The same approach is already applied in the European Union, where the manufacturer must be established in the EU or establish a representative office in the EU. At the same time, due to Brexit, EU representation would no longer be sufficient to enter the UK market – the authority also stresses that the manufacturer would have to be based in the UK itself or duly appoint a representative there. In addition, the manufacturer of medical devices must carry out a conformity assessment before applying for registration in order to be allowed to use the CE marking for its products. The UK responsible person then assumes responsibility for the manufacturer in relation to the registration of the device with the MHRA. A virtual manufacturer is an organization that sources entirely from another company (sometimes referred to as an “original equipment manufacturer”) that has designed and manufactured an identical product marked UKCA/CE/CE UKNI. By indicating its own name and address on the product, the virtual manufacturer assumes legal responsibility for the medical device and is therefore considered a manufacturer under the UK Medical Devices Regulations 2002 (SI 2002 No 618, as amended). If you register equipment as a responsible person in the UK or as an authorised representative in Northern Ireland, you will also need to provide information about the manufacturer(s) you represent. The above registration process then applies. (d) details of any changes to the medical devices to be communicated to both parties, documenting the authorisation granted by the OEM if the virtual manufacturer wishes to make changes. Authorised representatives based in the UK are no longer recognised in the EU. This means that they are not able to perform tasks on behalf of the manufacturer in order to place products on the EU market. In cases where a virtual manufacturer does not own or does not hold any rights to the design of the product, notified bodies and competent authorities may accept technical documentation containing proprietary information redacted in accordance with the guidelines. Such authorisation is only possible if the redacted data in question is not necessary for a notified body or competent authority to determine whether a product complies with regulatory requirements.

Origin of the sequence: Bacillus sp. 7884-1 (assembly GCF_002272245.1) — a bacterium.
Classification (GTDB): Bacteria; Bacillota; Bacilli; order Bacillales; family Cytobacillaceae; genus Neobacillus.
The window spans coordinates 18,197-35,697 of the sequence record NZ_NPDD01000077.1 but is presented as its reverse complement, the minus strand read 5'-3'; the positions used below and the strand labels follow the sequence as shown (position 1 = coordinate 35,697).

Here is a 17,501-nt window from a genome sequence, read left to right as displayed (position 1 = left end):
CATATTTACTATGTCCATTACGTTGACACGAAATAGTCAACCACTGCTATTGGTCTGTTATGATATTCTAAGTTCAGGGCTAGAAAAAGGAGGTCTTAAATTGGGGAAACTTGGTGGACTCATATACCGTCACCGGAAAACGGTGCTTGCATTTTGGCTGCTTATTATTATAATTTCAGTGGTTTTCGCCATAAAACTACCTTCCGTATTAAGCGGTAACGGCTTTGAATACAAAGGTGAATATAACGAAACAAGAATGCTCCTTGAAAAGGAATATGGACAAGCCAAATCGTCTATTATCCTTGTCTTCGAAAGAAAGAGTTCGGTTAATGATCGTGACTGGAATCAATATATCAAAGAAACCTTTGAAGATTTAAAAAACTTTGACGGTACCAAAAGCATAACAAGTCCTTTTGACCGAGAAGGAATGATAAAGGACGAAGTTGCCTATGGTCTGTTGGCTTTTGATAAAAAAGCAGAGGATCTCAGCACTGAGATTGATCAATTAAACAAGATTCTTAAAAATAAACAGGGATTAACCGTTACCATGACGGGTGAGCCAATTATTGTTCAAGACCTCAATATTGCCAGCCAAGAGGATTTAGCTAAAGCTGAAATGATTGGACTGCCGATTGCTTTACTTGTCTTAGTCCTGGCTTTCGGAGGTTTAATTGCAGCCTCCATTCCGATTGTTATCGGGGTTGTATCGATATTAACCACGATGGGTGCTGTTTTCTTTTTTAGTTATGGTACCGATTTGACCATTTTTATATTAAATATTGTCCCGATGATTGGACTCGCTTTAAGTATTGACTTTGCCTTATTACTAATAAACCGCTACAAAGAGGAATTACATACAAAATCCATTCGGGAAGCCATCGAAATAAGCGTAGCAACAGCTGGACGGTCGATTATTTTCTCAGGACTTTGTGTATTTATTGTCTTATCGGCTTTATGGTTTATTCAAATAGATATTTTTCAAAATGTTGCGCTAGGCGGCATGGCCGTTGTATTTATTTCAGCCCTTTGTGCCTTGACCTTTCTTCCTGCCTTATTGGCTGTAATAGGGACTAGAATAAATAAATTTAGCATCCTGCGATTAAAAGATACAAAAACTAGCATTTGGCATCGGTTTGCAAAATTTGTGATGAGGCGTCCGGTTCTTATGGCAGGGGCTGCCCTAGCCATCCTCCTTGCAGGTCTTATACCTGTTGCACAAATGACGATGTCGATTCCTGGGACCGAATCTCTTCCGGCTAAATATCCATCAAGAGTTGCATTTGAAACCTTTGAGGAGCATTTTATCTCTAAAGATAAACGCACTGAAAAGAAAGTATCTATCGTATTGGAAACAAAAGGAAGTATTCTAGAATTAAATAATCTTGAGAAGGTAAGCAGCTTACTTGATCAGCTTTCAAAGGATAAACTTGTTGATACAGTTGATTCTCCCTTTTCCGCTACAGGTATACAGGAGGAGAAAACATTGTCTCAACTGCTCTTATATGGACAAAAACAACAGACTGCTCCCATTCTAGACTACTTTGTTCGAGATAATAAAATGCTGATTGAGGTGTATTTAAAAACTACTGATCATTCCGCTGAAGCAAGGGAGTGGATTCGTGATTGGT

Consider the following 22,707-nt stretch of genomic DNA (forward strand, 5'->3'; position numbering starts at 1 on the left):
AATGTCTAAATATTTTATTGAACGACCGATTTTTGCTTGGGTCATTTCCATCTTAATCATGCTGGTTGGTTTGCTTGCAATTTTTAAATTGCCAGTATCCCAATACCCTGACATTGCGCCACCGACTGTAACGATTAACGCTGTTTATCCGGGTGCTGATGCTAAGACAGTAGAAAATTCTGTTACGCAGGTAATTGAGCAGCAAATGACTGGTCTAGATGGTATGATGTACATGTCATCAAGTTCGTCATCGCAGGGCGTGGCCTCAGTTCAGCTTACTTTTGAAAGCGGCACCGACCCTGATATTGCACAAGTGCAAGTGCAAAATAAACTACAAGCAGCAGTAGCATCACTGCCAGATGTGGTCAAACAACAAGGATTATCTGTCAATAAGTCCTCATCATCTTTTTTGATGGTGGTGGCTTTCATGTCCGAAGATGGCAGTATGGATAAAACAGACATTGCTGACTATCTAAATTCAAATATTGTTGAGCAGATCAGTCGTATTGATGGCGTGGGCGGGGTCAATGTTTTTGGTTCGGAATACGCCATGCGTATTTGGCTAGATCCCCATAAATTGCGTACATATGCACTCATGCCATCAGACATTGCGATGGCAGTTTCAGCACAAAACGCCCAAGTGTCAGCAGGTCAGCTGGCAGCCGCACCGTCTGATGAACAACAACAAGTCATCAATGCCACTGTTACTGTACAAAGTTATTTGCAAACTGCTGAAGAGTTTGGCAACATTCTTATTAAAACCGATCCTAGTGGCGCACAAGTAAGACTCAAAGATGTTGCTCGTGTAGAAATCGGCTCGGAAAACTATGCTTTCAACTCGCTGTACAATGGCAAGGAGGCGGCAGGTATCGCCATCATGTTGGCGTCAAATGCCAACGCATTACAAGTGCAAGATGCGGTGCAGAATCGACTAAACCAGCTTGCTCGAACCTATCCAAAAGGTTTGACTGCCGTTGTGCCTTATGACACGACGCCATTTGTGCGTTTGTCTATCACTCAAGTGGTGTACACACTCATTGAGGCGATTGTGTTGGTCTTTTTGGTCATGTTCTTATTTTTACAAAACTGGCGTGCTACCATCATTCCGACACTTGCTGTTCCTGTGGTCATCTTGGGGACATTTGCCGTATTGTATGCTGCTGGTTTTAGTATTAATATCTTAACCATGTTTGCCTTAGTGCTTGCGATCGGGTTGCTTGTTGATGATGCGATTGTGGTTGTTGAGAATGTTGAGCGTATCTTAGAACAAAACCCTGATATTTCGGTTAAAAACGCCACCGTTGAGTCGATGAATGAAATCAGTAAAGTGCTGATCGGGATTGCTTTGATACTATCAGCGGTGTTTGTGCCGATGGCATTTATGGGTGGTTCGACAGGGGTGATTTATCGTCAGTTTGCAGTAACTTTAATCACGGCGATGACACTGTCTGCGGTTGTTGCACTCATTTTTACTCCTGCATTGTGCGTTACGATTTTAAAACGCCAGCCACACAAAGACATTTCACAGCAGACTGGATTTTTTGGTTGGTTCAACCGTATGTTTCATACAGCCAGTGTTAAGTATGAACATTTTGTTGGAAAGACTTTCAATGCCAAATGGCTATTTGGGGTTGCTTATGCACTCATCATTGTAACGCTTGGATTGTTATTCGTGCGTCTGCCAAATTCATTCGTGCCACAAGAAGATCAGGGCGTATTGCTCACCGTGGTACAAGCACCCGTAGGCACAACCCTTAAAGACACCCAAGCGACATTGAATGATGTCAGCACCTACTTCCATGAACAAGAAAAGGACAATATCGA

If a virtual manufacturer has redacted technical documentation, that company must have contractual arrangements in place allowing the OEM to fully disclose this information to the virtual manufacturer`s notified body, thus avoiding additional agreements between the OEM and the notified body. There is currently a requirement to register with the MHRA certain medical devices (including IVDs, custom-made devices and systems or treatment kits) placed on the market in Northern Ireland. This requirement does not apply to manufacturers placing Class I medical devices or general IVDs on the Northern Ireland market if: According to the new MHRA guidelines, the registration deadlines are 1. January 2021 for manufacturers of Class I medical devices, IVDs and custom-made devices that are established in the United Kingdom or whose authorised representatives are established in Northern Ireland. UK regulators have set grace periods for other types of equipment based on their risk classifications. This applies to devices intended by the manufacturer to be sterilised before use. Manufacturers of systems and sets of procedures are required to: In the event of a dispute between a UK Recognised Body/EU Notified Body and a virtual manufacturer regarding regulatory requirements, contact the MHRA for clarification via email email@example.com. If you are a non-UK manufacturer placing an IVD on the market in Northern Ireland, you may need to designate a single responsible person in the UK in the UK. Manufacturers located outside the United Kingdom are not required to designate a responsible person from the United Kingdom to place other products on the Northern Ireland market.
UK approved bodies/EU notified bodies should note that manufacturers: Note that in practice, there is no difference between the regulatory requirements that apply to a manufacturer and a virtual manufacturer. For more information, please email our customer service centre on firstname.lastname@example.org or call 020 3080 6000. You can also contact email@example.com by email with questions. You can also contact your trade association by email: The UK`s Medicines and Healthcare Products Regulator (MHRA) has updated its guidelines for medical device manufacturers, originally published in December 2014.